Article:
Archives - July 2013

Did you know....

Grino | July 31, 2013

View original article here

VOKRA continuously gets calls about folks in desperation because their cat is about to die after being exposed to a flea product, like Hartz, that they bought at a store and applied to their cat thinking it was safe. After all, this products says it is for cats. How on earth could something that would potentially kill a pet be allowed to be sold? Truth is, these products contain ingredients that are toxic to cats and dogs and kill pets on a regular basis, and VOKRA hears about it all the time.

When your cat or dog has fleas, go to your vet and get the proper medication! Spending the extra cash will save your pets life.

Here is a great blog below explaining in greater detail about these deadly products, what you can do to help.

I encourage you to read the comments under the original article to get a feel for what these products really do. It is a sad, sad story that needs to be heard.

Bad News for Hartz = Good News for Pets

August 19, 2009 at 1:02 am

Mad Cat

More bad press for the companies peddling pet poison!

Over the years,, which specializes in collecting and investigating consumer complaints, has amassed enough complaints about Hartz, Sergeant’s, and Sentry flea and tick products to fill the Grand Canyon. And recently, they put together a thoroughly researched and well written article that you should read, re-read, send to your friends, your vet, your pet groomer, your dog walker, your pet sitter, your Aunt Mary, and everyone else you know.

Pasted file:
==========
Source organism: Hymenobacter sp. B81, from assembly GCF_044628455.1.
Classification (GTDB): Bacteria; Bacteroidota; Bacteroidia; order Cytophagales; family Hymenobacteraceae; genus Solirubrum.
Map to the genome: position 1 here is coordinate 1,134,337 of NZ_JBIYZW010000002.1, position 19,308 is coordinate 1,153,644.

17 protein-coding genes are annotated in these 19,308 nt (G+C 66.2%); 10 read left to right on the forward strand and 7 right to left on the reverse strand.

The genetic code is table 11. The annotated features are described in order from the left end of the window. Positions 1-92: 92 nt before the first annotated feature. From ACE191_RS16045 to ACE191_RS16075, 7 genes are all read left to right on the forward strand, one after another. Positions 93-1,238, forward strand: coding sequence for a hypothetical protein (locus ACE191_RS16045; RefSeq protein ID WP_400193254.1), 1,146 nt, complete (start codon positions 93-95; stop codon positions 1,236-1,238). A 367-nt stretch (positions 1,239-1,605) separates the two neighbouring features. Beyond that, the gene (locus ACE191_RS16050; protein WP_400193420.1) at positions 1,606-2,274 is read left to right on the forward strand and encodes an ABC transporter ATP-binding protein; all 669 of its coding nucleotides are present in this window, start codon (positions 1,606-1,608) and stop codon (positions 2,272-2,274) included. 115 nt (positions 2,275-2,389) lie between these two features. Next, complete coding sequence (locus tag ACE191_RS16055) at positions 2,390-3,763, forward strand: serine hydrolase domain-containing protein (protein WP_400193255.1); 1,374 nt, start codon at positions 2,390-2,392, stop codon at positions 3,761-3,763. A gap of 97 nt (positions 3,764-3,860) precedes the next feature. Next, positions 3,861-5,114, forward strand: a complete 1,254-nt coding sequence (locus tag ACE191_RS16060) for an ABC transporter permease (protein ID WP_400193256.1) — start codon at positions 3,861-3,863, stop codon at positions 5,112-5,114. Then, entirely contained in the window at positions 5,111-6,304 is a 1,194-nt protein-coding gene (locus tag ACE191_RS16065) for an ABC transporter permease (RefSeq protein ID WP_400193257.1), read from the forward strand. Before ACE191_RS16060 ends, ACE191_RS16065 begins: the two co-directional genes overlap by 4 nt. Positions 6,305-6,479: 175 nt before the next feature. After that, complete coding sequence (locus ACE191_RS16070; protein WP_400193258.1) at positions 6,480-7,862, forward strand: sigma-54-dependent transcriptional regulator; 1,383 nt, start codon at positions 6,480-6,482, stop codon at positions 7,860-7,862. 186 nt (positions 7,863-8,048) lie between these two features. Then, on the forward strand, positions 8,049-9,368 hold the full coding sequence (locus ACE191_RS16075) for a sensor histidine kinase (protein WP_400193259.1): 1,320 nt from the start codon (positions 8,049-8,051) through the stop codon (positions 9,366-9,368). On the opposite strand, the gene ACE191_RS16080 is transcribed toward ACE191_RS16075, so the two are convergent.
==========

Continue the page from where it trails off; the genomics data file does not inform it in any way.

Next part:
The piece describes the atrocities committed by Hartz et al, who make and sell products that they know are unsafe. It also discusses the failure of the Environmental Protection Agency (EPA) to remove these products from shelves, despite receiving thousands upon thousands of reports of adverse reaction and death in animals treated with the products.

How You Can Help

Grino | July 28, 2013

***Please be advised, these are graphic pictures***

VOKRA volunteers encounter so many different situations when rescuing kittens and cats in the GVA. They just never know what to expect - folks grateful for the help, or refusing VOKRA help, 20 cats instead of 3 to be trapped, a skunk living under a porch instead of kitten. Just the other day, one of our trappers showed up to a home to help, just to encounter a swat team at that very home! No, not for her!

Below is pictured Meiho: a friendly stray caught just in time in the GVA. He had a horrible abscess under his chin that would have surely killed him if not treated by our fantastic vets at Killarney Animal Hospital

See his lovely before and after pics below. Do not worry! He is happy and healthy and recovering from surgery now.

All the kittens and cats VOKRA rescues rely on your donations. Meiho's vet costs will be huge, ranging in the high hundreds area. 100% of your donations go to the cats. See our 2012 Financials here.

Please donate, even a few dollars does help us!

Also, find out ways to donate for *free* to VOKRA.